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Posted: 1/9/2003 9:13:55 PM EDT
I know it's illegal to copy or sell things that are under copywrite, but I thought I remembered hearing a while back that so long as the material is out of print, it's OK to copy it.
In other words, if there's a 20-year old movie, or book that has gone out of print an no one is selling it, then it's OK for me to make copies of it. Can someone SELL copies of it?
How long does copyright last?
The Sonny Bono Copyright Term Extension Act, signed into law on October 27, 1998, amends the provisions concerning duration of copyright protection. Effective immediately, the terms of copyright are generally extended for an additional 20 years. Specific provisions are as follows:
* For works created after January 1, 1978, copyright protection will endure for the life of the author plus an additional 70 years. In the case of a joint work, the term lasts for 70 years after the last surviving author’s death. For anonymous and pseudonymous works and works made for hire, the term will be 95 years from the year of first publication or 120 years from the year of creation, whichever expires first;
* For works created but not published or registered before January 1, 1978, the term endures for life of the author plus 70 years, but in no case will expire earlier than December 31, 2002. If the work is published before December 31, 2002, the term will not expire before December 31, 2047;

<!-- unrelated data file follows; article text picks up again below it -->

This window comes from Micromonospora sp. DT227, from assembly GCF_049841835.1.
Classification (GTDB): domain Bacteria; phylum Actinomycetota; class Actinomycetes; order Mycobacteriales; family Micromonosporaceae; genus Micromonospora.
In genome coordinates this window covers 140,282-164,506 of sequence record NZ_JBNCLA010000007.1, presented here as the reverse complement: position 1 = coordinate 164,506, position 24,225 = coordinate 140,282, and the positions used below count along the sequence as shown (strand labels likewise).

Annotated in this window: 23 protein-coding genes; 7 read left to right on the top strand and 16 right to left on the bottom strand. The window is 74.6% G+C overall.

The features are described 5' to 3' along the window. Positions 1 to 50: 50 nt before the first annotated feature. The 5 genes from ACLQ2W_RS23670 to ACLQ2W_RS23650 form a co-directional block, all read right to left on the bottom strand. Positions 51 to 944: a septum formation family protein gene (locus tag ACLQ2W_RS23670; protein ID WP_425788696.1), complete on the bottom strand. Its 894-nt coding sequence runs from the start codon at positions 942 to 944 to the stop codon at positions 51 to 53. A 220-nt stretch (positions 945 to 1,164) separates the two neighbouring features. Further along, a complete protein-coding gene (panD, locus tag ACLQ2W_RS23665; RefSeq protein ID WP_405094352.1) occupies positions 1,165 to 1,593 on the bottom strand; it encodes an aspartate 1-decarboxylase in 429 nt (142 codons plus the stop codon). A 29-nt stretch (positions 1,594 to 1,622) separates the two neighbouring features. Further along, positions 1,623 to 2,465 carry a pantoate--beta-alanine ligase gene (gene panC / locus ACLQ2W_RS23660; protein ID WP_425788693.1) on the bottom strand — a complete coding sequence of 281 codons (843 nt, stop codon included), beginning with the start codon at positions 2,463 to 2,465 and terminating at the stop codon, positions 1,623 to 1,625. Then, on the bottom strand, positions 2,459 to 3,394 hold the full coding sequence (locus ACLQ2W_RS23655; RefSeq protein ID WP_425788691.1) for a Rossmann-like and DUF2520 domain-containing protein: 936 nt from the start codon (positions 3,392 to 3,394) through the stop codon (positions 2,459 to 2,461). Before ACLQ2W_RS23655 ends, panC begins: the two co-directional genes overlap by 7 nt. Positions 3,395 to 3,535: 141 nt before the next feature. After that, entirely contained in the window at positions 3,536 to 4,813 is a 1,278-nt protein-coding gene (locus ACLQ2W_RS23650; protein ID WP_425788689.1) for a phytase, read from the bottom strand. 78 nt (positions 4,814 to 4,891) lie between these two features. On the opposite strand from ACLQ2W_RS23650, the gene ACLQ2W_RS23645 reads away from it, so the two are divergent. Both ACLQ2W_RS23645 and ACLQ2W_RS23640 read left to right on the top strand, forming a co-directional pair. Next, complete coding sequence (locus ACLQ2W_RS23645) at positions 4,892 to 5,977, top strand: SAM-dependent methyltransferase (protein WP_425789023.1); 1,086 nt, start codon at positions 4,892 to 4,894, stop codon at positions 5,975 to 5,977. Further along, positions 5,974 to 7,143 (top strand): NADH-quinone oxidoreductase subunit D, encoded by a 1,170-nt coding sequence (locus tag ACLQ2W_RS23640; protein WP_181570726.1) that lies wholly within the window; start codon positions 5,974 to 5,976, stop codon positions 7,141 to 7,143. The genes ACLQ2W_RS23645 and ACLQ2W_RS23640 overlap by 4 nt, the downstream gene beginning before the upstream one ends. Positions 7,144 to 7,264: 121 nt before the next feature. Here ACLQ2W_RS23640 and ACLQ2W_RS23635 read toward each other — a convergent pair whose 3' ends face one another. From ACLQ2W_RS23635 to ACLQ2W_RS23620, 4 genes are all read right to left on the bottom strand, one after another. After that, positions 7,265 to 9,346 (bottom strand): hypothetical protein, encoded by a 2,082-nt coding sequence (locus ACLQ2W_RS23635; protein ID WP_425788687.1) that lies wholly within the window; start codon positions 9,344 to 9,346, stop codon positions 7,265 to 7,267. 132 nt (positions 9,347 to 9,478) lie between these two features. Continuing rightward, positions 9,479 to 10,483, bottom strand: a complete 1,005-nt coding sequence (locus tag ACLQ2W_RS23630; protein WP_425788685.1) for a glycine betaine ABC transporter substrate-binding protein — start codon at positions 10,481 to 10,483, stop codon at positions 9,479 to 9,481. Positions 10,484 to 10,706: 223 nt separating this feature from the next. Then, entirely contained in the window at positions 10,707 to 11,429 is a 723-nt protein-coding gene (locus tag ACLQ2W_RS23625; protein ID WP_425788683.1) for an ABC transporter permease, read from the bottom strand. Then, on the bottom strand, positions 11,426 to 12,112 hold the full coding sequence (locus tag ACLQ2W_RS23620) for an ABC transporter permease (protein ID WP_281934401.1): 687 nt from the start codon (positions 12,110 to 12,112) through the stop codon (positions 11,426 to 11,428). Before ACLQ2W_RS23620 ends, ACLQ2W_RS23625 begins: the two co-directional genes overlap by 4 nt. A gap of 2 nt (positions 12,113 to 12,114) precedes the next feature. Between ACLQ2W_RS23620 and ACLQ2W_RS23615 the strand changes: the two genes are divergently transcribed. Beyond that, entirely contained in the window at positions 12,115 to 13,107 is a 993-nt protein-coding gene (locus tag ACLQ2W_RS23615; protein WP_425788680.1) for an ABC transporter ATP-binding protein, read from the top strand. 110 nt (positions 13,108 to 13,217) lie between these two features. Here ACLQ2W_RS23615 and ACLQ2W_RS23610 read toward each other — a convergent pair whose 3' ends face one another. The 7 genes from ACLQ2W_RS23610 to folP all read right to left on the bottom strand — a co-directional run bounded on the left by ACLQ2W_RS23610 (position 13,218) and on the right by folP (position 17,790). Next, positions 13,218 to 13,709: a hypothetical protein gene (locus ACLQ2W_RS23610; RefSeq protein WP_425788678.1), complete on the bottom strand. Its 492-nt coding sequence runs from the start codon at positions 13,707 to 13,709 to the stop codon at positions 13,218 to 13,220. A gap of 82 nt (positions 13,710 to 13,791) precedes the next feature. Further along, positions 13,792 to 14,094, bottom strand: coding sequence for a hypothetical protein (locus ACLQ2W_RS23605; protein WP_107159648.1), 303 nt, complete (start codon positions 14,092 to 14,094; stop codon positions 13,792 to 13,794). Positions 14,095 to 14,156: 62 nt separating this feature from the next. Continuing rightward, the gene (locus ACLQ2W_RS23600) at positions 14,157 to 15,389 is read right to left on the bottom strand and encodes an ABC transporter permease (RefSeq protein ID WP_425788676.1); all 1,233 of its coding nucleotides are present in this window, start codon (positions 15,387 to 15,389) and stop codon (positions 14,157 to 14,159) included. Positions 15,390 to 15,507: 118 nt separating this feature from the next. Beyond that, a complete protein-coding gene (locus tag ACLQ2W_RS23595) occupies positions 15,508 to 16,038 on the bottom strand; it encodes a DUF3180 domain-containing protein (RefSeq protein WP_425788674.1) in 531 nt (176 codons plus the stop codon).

* For pre-1978 works still in their original or renewal term of copyright, the total term is extended to 95 years from the date that copyright was originally secured. For further information see Circular 15a.
Wow, somebody must have a sense of humor:
[b]58: How do I protect my sighting of Elvis?[/b]
Copyright law does not protect sightings. However, copyright law will protect your photo (or other depiction) of your sighting of Elvis. Just send it to us with a form VA application and the $30 filing fee. No one can lawfully use your photo of your sighting, although someone else may file his own photo of his sighting. Copyright law protects the original photograph, not the subject of the photograph.[/quote[
No. One of the sad parts about US copyright law is that you can be prosecuted for infrigement even if the item in question is not otherwise available.
Certain exceptions are made for "fair use" - e.g. a personal "back-up" copy or limited excerpt in a scholarly publication. But the courts have been narrowing this exception over time and with new DRM systems it will disappear completely.
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